Wednesday, July 28, 2010

The Blood of Jesus Washes Over This Blog

Over two centuries ago Shelley offended Keats by commenting on "that detestable religion, the Christian." Today Christianity remains a hot topic in the blogosphere, with several recent posts debating the Really Olde Religion.  I hope to touch on this subject a bit more in an upcoming interview with Galina Krasskova. But since the topic is currently hot I thought I'd comment on a couple of interesting observations.

Jason Miller pointed out:
The big problem for Episcopalians as well as other Christians who are not fundamentalist nut jobs that think the world is only 6000 years old, is that they mostly mind their own business and do their own thing. Because of this their religion, and mine, is being usurped by hateful, anti-science, neo-conservative wind bags who actually know nothing of the Bible or Theology.
I would add that the Christian = Frothing Fundamentalist identification also does Neopaganism and occultism a disservice. It allows privileged folks the luxury of feeling persecuted ("She gave me a dirty look when she saw my hubcap-sized pentagram necklace! She's persecuting me! Burning times! Burning times!"). But it also prevents them from considering the ways in which Christianity - the dominant religion of our English-speaking culture - has shaped their philosophical and religious views.

We have Reconstructionists who treat "Lore" as Holy Writ and criticize anyone who might deviate from its tenets. While they may no longer qualify as "people of the book," they have retained their reverence for holy texts from the Golden Age: they have replaced the New Testament with Homer and Snorri Sturlson.  We have many more Pagans who wish to replay the Manichean battle of Good and Evil. Sometimes they simply change sides, turning "the Christians" into a diabolical force seeking world conquest and domination and the suppression of the all-loving benevolence of the Goddess and Her followers. In other cases they recast Pagan myths as tales of good and evil, bowdlerizing their favored gods while blackening their tricksters or their death gods. (And let's not even get into the idea that "no real witch would ever cast a curse" or similar comments which reek of the Christian moral code against "sorcery" or low magic).

Historically witches and sorcerers have drawn from the dominant religion, then reshaped it to suit their needs. The influence of Christianity on Haitian Vodou and Hoodoo is well-documented: it is not a "perversion" of African beliefs but a syncretization  by practitioners which uses the imagery and philosophy in a uniquely Haitian and African-American way. I submit that many American occultists have the process backwards: they try to distance themselves from the dominant religion's symbols but incorporate most of its preconceptions into their worldview.

Balthazar describes "hard evangelizing" thusly:
It is part protest, part performative devotion. They know they are pissing off people and making fools of themselves and that is the whole point. It is the very ordeal and the shaming in the eyes of the hegemony that becomes the quintessential expression of faith and commitment to their conception of the divine. It could quite plausibly be compared to a mystical ordeal rite of some sort.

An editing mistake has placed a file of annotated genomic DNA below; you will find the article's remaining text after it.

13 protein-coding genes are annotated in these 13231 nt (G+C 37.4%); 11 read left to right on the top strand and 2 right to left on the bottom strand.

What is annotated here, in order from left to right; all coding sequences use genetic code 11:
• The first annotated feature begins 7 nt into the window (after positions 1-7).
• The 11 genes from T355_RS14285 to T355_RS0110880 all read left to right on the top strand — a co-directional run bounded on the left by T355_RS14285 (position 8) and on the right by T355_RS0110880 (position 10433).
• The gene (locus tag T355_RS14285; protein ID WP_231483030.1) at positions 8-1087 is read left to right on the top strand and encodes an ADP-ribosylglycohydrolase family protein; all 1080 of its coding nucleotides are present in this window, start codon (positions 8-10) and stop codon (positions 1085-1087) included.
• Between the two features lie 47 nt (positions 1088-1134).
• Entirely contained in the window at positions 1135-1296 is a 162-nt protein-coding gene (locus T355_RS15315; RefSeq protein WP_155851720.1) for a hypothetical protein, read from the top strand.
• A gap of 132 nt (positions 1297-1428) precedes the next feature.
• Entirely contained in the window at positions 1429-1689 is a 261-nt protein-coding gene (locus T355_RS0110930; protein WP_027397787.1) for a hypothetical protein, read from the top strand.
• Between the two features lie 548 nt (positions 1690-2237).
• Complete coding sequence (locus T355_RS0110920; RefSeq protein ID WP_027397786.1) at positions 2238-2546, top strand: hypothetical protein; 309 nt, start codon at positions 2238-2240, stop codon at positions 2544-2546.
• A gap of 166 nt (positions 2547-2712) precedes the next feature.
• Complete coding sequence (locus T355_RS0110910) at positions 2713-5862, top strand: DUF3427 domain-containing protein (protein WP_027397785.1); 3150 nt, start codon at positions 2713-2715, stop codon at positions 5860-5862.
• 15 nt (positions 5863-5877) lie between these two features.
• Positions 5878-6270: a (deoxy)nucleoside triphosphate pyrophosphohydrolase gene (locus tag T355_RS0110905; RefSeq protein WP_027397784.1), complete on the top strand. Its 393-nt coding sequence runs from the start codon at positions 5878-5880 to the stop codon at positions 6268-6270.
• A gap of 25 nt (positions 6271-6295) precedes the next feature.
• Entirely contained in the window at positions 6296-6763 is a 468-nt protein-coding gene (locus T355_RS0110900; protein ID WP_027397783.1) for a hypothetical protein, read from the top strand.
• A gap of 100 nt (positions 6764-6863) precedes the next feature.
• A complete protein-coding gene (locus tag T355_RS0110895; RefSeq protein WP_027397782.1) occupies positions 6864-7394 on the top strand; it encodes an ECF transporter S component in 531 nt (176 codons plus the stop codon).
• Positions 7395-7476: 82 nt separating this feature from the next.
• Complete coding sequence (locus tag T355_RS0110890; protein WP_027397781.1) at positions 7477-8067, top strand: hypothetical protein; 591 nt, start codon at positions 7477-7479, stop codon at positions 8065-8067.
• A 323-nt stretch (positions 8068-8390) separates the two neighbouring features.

This raises an important question: what benefits accrue to the missionary besides promises of celestial real estate? What is the appeal of calling the world out on its shortcomings? Why would someone willingly become a member of a group which expected them to knock on doors, sell flowers in airports, or donate large chunks of their income? These are not idle questions. Consider the explosive growth of Evangelical Christianity in South America, or of Wahhabbism throughout the Islamic world: consider the decline of  mainstream Protestantism and other faiths that sought to create an inclusive, tolerant and easy path to the Divine.

I wonder if we might not learn something from their example. We might do better not by being more lenient but by being more strict and less welcoming. Spiritual seekers may need the experience of being a people set apart.  We don't have to condemn outsiders as damned to hell or advocate violence against abortion clinics. But if we treated our beliefs as life-changing - and if we had the guts to believe that they were worth sharing with others - I wonder what our next generation would look like.

I've seen fear of "Fundamentalism" used as an excuse for lazy thinking.  We respond with non-committal politeness to any comment or assertion, no matter how hare-brained it might be.  Having a strong opinion becomes a sign of dogmatic rigidity. To believe passionately in the Gods is to be a Christian in disguise (as if Christians were the first or only people who ever loved the Divine!) G.K. Chesterton, the great English Catholic writer, was onto something when he said
It is foolish, generally speaking, for a philosopher to set fire to another philosopher in Smithfield Market because they do not agree in their theory of the universe. This was done very frequently in the last decadence of the Middle Ages, and it failed altogether in its object. But there is one thing that is infinitely more absurd and impractical than burning a man for his philosophy. That is saying that his philosophy does not matter...
[The old Liberal view] was that cosmic truth was so important that every one ought to bear independent testimony. The modern idea is that cosmic truth is so unimportant that it cannot matter what anyone says. The former freed inquiry as men loose a noble hound; the latter frees inquiry as men throw back into the sea a fish unfit for eating.